Google has in the past abstained from recognising its cloud technology partners with any preferential designations, but Tuesday, Okta, an identity management vendor, secured an endorsement directly from the internet giant's cloud chief.
Diane Greene, the former VMware CEO who took the helm of Google's cloud business about nine months ago, delivered a keynote revealing an "expanded alliance" with Okta, one of Google's preferred partners for identity and access management, at Oktane 16, the company's user conference in Las Vegas.
The tighter collaboration, along with Greene's appearance at the event, signals a recognition that the shift from on-premise infrastructure to the cloud increasingly hinges on effective identity management controls, Frederic Kerrest, COO and a co-founder of Okta, told CRN USA.
That "preferred" designation came with a list released last November of eight "Google For Work Recommended Cloud Apps." Okta won't be the last ISV on that list to have its status elevated, according to Google.
The shift to a more prescriptive relationship with partners is illustrative of Google expanding its cloud business, under Greene's stewardship, to enterprise customers that demand end-to-end solutions with best-of-breed ISVs, Kerrest told CRN.
"They traditionally have been all about providing a neutral ecosystem," he said. "That's one of the big changes over the nine months under Greene's leadership. To be more aggressive in the enterprise, you need to take a strong stance on the reference architecture you recommend, the solutions you suggest."
After eight years in business, Okta is a leading vendor of cloud-based identity management software to enterprises looking to implement tighter controls on how their networks are accessed by employees and external customers, partners and vendors. The San Francisco-based company was one of only three vendors (with Microsoft and Centrify being the others) in the Leaders category of Gartner's Identity and Access Management-as-a-Service Magic Quadrant for 2016.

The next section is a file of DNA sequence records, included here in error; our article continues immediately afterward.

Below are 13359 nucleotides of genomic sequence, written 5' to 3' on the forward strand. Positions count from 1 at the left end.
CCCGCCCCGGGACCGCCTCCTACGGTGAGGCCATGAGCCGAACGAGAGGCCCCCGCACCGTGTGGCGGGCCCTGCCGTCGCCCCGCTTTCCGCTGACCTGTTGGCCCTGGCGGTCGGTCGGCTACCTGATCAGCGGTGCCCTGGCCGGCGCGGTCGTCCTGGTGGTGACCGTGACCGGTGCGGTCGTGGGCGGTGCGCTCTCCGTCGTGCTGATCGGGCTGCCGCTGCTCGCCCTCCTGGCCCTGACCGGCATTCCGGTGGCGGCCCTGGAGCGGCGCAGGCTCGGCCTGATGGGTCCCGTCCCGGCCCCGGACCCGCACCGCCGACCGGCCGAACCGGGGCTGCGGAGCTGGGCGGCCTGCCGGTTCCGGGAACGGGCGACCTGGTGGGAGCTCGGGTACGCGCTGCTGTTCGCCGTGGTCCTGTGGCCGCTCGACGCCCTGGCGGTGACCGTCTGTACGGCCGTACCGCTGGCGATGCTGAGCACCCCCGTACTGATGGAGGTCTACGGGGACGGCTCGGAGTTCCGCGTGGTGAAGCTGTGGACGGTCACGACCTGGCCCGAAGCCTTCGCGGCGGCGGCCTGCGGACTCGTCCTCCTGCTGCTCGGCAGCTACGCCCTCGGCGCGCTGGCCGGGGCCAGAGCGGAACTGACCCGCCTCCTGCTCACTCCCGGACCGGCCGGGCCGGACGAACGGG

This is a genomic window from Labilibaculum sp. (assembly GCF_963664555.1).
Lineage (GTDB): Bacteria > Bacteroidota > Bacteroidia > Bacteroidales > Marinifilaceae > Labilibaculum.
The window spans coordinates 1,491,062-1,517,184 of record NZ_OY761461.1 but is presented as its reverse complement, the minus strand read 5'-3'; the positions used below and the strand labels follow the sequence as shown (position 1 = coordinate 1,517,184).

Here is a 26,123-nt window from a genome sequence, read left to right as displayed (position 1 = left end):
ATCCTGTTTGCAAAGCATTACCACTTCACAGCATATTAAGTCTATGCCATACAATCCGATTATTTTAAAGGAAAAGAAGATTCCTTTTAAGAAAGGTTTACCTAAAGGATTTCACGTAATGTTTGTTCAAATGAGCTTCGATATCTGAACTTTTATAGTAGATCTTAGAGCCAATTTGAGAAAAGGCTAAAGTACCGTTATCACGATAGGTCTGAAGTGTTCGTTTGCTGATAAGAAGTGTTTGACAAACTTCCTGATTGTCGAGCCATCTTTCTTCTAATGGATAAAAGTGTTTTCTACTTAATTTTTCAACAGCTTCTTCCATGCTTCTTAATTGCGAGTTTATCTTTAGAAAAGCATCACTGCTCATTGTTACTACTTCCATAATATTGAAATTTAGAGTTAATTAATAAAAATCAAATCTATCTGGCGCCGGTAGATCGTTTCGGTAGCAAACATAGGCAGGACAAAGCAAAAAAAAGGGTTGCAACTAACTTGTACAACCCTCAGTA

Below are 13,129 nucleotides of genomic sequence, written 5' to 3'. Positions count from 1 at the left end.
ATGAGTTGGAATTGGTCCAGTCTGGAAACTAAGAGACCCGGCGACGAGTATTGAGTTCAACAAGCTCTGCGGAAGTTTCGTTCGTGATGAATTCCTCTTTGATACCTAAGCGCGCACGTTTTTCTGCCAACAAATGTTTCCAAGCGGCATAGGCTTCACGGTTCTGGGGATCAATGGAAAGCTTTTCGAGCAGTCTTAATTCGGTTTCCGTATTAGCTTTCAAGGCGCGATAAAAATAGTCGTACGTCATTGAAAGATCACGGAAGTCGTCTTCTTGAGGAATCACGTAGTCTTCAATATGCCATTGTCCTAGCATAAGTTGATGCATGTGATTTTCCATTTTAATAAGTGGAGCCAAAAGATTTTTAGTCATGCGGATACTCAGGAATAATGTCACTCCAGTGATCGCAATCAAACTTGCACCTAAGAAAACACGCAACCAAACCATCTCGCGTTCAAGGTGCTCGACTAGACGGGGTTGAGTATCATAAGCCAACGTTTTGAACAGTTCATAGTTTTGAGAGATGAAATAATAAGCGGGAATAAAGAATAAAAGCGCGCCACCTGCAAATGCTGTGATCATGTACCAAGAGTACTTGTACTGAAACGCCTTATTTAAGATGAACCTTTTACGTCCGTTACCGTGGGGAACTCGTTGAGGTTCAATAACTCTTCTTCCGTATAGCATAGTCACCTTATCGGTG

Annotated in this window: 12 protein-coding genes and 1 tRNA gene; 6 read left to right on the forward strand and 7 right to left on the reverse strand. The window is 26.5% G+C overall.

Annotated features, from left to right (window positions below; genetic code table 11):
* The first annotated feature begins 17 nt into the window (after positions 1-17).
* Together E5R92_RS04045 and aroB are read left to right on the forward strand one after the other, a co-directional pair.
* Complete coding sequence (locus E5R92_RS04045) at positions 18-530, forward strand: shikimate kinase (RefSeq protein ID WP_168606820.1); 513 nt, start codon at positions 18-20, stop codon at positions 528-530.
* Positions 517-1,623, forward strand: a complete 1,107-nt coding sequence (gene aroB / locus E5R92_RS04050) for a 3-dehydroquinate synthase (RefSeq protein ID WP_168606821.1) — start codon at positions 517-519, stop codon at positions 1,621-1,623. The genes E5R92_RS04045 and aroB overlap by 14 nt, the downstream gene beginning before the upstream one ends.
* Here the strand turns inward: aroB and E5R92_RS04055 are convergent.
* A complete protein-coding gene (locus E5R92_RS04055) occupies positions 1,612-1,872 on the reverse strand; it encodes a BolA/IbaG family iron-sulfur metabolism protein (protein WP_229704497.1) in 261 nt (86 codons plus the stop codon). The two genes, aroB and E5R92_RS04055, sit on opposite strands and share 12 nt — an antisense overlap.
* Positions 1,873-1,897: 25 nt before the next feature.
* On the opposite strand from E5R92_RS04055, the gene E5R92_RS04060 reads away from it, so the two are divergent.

Okta has launched a new product each year it's been in business, and now offers a range of solutions through the Okta Cloud Platform, from single sign-on to adaptive multifactor authentication, to SMS controls and software tokens for mobile devices, mobility management, provisioning and de-provisioning.
The company also has close relationships with Google's cloud rivals—Okta is a Microsoft Office 365 Gold Partner, and works closely with Amazon Web Services as well, which actually hosts its service.
But Google is the up-and-comer in the industry, Kerrest said.
Since Greene took charge of that business, "we've really seen an acceleration of their push into the enterprise," Kerrest told CRN USA. "Not only Apps [software-as-a-service], but across the Google Cloud Platform."
While most of the hundreds of Google-Okta joint customers primarily use Apps, Okta is seeing a pickup in business verifying users for Google Compute Engine and App Engine, he said.
The expanded alliance spans both tech integration, with joint development efforts and reference architectures, and the business relationship between the companies. The integration efforts will continue evolving, Kerrest said, with Okta adding functionality as GCP rolls out more advanced platforms in the future.
Through the partnership, Okta will be able to provide enterprises with a more flexible multicloud architecture, he told CRN USA.